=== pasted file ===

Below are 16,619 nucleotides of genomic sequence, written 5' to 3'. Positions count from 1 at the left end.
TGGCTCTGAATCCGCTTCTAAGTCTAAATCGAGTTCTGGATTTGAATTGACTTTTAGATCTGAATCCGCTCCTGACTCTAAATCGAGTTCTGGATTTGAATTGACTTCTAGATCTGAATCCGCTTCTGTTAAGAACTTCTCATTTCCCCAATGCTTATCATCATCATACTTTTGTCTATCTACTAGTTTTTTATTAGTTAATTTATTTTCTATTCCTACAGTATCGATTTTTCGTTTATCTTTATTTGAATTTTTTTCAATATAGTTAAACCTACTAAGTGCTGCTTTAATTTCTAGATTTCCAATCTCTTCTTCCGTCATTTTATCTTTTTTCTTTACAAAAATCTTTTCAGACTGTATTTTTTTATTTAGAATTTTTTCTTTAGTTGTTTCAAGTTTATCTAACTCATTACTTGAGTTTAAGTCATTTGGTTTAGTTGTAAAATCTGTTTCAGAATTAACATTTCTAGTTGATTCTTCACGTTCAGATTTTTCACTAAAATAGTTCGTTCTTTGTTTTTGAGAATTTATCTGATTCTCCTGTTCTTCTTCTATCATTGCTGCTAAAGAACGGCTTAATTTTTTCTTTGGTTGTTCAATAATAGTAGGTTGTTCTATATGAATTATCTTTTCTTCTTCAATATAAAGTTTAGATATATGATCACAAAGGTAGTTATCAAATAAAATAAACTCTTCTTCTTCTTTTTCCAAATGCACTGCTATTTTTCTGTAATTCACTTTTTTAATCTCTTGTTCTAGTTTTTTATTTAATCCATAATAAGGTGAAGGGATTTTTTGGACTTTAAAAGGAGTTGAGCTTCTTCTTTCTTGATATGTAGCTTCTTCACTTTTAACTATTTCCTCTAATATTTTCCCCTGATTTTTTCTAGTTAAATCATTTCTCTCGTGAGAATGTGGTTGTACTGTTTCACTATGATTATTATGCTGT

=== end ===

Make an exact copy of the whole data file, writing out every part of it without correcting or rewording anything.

Below are 16,619 nucleotides of genomic sequence, written 5' to 3'. Positions count from 1 at the left end.
TGGCTCTGAATCCGCTTCTAAGTCTAAATCGAGTTCTGGATTTGAATTGACTTTTAGATCTGAATCCGCTCCTGACTCTAAATCGAGTTCTGGATTTGAATTGACTTCTAGATCTGAATCCGCTTCTGTTAAGAACTTCTCATTTCCCCAATGCTTATCATCATCATACTTTTGTCTATCTACTAGTTTTTTATTAGTTAATTTATTTTCTATTCCTACAGTATCGATTTTTCGTTTATCTTTATTTGAATTTTTTTCAATATAGTTAAACCTACTAAGTGCTGCTTTAATTTCTAGATTTCCAATCTCTTCTTCCGTCATTTTATCTTTTTTCTTTACAAAAATCTTTTCAGACTGTATTTTTTTATTTAGAATTTTTTCTTTAGTTGTTTCAAGTTTATCTAACTCATTACTTGAGTTTAAGTCATTTGGTTTAGTTGTAAAATCTGTTTCAGAATTAACATTTCTAGTTGATTCTTCACGTTCAGATTTTTCACTAAAATAGTTCGTTCTTTGTTTTTGAGAATTTATCTGATTCTCCTGTTCTTCTTCTATCATTGCTGCTAAAGAACGGCTTAATTTTTTCTTTGGTTGTTCAATAATAGTAGGTTGTTCTATATGAATTATCTTTTCTTCTTCAATATAAAGTTTAGATATATGATCACAAAGGTAGTTATCAAATAAAATAAACTCTTCTTCTTCTTTTTCCAAATGCACTGCTATTTTTCTGTAATTCACTTTTTTAATCTCTTGTTCTAGTTTTTTATTTAATCCATAATAAGGTGAAGGGATTTTTTGGACTTTAAAAGGAGTTGAGCTTCTTCTTTCTTGATATGTAGCTTCTTCACTTTTAACTATTTCCTCTAATATTTTCCCCTGATTTTTTCTAGTTAAATCATTTCTCTCGTGAGAATGTGGTTGTACTGTTTCACTATGATTATTATGCTGT